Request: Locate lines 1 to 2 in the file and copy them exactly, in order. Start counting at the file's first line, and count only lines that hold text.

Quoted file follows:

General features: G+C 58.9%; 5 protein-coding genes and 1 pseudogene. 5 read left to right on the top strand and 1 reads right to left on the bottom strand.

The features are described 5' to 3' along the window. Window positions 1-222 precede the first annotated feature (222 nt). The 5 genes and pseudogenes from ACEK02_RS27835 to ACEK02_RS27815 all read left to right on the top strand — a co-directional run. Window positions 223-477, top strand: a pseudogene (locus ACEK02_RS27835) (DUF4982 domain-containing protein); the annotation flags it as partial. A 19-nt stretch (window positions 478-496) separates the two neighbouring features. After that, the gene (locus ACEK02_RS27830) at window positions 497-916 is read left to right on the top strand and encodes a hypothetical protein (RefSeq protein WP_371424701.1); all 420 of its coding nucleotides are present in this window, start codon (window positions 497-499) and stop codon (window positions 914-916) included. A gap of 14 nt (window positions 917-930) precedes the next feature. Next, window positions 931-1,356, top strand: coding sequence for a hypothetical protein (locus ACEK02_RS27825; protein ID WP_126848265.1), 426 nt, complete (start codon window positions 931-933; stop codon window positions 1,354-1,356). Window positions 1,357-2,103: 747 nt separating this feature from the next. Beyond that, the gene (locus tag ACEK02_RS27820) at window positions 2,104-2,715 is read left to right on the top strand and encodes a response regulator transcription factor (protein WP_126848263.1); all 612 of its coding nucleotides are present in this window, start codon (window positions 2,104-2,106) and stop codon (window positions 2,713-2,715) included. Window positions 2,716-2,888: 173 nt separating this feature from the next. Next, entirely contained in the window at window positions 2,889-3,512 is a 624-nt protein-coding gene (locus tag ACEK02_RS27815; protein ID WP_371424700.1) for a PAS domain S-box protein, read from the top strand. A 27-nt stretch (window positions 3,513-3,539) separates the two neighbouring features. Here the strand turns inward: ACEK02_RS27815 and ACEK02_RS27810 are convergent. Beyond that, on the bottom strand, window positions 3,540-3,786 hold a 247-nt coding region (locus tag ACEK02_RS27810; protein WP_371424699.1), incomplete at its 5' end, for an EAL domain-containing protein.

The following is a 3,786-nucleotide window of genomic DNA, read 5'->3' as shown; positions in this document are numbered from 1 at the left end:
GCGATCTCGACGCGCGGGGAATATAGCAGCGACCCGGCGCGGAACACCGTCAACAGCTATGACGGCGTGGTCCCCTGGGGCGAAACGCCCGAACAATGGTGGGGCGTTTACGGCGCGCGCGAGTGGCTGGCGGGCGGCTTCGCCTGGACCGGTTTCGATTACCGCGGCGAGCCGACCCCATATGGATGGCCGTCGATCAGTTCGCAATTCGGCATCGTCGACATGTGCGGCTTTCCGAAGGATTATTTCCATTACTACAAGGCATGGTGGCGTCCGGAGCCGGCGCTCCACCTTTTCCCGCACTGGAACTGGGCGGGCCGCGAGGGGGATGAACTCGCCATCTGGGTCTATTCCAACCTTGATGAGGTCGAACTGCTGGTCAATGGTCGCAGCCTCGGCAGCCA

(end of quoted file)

General features: G+C 58.9%; 5 protein-coding genes and 1 pseudogene. 5 read left to right on the top strand and 1 reads right to left on the bottom strand.

The features are described 5' to 3' along the window. Window positions 1-222 precede the first annotated feature (222 nt). The 5 genes and pseudogenes from ACEK02_RS27835 to ACEK02_RS27815 all read left to right on the top strand — a co-directional run. Window positions 223-477, top strand: a pseudogene (locus ACEK02_RS27835) (DUF4982 domain-containing protein); the annotation flags it as partial. A 19-nt stretch (window positions 478-496) separates the two neighbouring features. After that, the gene (locus ACEK02_RS27830) at window positions 497-916 is read left to right on the top strand and encodes a hypothetical protein (RefSeq protein WP_371424701.1); all 420 of its coding nucleotides are present in this window, start codon (window positions 497-499) and stop codon (window positions 914-916) included. A gap of 14 nt (window positions 917-930) precedes the next feature. Next, window positions 931-1,356, top strand: coding sequence for a hypothetical protein (locus ACEK02_RS27825; protein ID WP_126848265.1), 426 nt, complete (start codon window positions 931-933; stop codon window positions 1,354-1,356). Window positions 1,357-2,103: 747 nt separating this feature from the next. Beyond that, the gene (locus tag ACEK02_RS27820) at window positions 2,104-2,715 is read left to right on the top strand and encodes a response regulator transcription factor (protein WP_126848263.1); all 612 of its coding nucleotides are present in this window, start codon (window positions 2,104-2,106) and stop codon (window positions 2,713-2,715) included. Window positions 2,716-2,888: 173 nt separating this feature from the next. Next, entirely contained in the window at window positions 2,889-3,512 is a 624-nt protein-coding gene (locus tag ACEK02_RS27815; protein ID WP_371424700.1) for a PAS domain S-box protein, read from the top strand. A 27-nt stretch (window positions 3,513-3,539) separates the two neighbouring features. Here the strand turns inward: ACEK02_RS27815 and ACEK02_RS27810 are convergent. Beyond that, on the bottom strand, window positions 3,540-3,786 hold a 247-nt coding region (locus tag ACEK02_RS27810; protein WP_371424699.1), incomplete at its 5' end, for an EAL domain-containing protein.